The medical devices industry continues to be a hotbed of innovation, with activity driven by increased need for homecare, preventative treatments, early diagnosis, reducing patient recovery times and improving outcomes, as well as a growing importance in technologies such as machine learning, augmented reality, 5G and digitalisation. In the last three years alone, there have been over 450,000 patents filed and granted in the medical devices industry, according to GlobalData’s report on Innovation in Medical Devices: Flow cytometry instruments. Buy the report here.

However, not all innovations are equal and nor do they follow a constant upward trend. Instead, their evolution takes the form of an S-shaped curve that reflects their typical lifecycle from early emergence to accelerating adoption, before finally stabilising and reaching maturity.

Identifying where a particular innovation is on this journey, especially those that are in the emerging and accelerating stages, is essential for understanding their current level of adoption and the likely future trajectory and impact they will have.

150+ innovations will shape the medical devices industry

According to GlobalData’s Technology Foresights, which plots the S-curve for the medical devices industry using innovation intensity models built on over 550,000 patents, there are 150+ innovation areas that will shape the future of the industry.

Within the emerging innovation stage, neurostimulation therapy, smart physiotherapy devices, and real-time IR thermographic imaging are disruptive technologies that are in the early stages of application and should be tracked closely. Precision radiotherapy, electric atomisers, and bio-active prosthesis coating are some of the accelerating innovation areas, where adoption has been steadily increasing. Among maturing innovation areas are bioresorbable stent coating and cryogenic tissue treatment, which are now well established in the industry.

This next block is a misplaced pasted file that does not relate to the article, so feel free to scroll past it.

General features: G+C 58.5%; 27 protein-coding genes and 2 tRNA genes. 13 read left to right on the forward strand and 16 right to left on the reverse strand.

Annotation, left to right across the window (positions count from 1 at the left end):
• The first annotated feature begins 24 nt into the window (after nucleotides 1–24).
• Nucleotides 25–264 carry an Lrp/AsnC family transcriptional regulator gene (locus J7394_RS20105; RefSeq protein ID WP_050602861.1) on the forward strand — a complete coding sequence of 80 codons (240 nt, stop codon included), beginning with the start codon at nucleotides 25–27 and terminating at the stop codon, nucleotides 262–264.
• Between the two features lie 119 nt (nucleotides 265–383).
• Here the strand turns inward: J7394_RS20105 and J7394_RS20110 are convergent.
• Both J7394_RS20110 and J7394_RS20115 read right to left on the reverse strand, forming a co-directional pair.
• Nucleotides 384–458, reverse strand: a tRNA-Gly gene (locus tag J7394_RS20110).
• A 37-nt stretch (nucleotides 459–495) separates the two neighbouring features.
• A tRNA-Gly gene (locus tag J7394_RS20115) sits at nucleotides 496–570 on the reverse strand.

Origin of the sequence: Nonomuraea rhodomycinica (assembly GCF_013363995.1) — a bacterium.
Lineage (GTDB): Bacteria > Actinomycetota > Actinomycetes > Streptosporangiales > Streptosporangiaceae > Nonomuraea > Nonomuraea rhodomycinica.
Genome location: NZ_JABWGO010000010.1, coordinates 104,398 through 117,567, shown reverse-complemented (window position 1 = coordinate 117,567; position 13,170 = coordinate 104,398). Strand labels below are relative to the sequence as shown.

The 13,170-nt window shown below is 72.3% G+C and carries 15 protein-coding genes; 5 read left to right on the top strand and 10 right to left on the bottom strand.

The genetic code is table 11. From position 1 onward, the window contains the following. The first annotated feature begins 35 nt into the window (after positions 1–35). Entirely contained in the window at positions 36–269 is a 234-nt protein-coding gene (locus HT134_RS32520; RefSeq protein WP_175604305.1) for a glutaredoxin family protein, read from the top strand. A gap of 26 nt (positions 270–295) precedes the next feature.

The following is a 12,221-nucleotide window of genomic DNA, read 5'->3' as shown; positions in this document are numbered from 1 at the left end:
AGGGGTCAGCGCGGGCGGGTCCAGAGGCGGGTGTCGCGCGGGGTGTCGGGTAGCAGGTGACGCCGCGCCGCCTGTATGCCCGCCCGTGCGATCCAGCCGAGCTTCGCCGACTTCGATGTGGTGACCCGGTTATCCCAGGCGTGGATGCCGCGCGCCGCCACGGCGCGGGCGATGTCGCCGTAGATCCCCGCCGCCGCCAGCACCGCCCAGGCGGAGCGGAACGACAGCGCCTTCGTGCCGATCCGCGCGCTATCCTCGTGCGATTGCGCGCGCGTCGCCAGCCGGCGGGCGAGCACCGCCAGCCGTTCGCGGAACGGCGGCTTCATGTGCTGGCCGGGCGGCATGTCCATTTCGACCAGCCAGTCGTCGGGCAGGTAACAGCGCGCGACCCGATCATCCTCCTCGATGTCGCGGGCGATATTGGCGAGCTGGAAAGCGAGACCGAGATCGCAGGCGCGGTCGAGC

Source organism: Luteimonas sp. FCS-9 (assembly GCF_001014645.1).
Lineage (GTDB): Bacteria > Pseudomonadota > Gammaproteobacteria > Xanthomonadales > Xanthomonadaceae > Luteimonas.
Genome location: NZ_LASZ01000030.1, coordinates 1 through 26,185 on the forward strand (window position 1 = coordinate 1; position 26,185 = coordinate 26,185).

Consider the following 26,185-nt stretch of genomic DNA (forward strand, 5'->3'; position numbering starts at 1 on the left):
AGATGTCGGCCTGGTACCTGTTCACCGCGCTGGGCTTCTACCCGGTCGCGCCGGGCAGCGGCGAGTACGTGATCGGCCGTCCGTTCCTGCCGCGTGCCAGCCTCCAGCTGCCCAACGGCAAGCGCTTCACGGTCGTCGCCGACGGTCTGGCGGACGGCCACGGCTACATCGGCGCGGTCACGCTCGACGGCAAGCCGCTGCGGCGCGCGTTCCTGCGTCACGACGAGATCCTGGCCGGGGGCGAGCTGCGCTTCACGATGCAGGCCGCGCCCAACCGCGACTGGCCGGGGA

Innovation S-curve for the medical devices industry

Flow cytometry instruments is a key innovation area in the medical devices industry

Flow cytometry instruments or flow cytometers are used to analyse single cells in solution by exploiting their light scattering properties. Typically, a flow cytometer will use lasers to produce fluorescent and scattered light signals. Often in combination with fluorescently labelled antibodies, flow cytometers are used extensively by the in vitro diagnostics (IVD) laboratory for diagnosing disease.

GlobalData’s analysis also uncovers the companies at the forefront of each innovation area and assesses the potential reach and impact of their patenting activity across different applications and geographies.  According to GlobalData, there are 40+ companies, spanning technology vendors, established medical devices companies, and up-and-coming start-ups engaged in the development and application of flow cytometry instruments.

Key players in flow cytometry instruments – a disruptive innovation in the medical devices industry

‘Application diversity’ measures the number of different applications identified for each relevant patent and broadly splits companies into either ‘niche’ or ‘diversified’ innovators.

‘Geographic reach’ refers to the number of different countries each relevant patent is registered in and reflects the breadth of geographic application intended, ranging from ‘global’ to ‘local’.

Patent volumes related to flow cytometry instruments

Company Total patents (2010 - 2021) Premium intelligence on the world's largest companies
Danaher 99 Unlock company profile
Amgen 76 Unlock company profile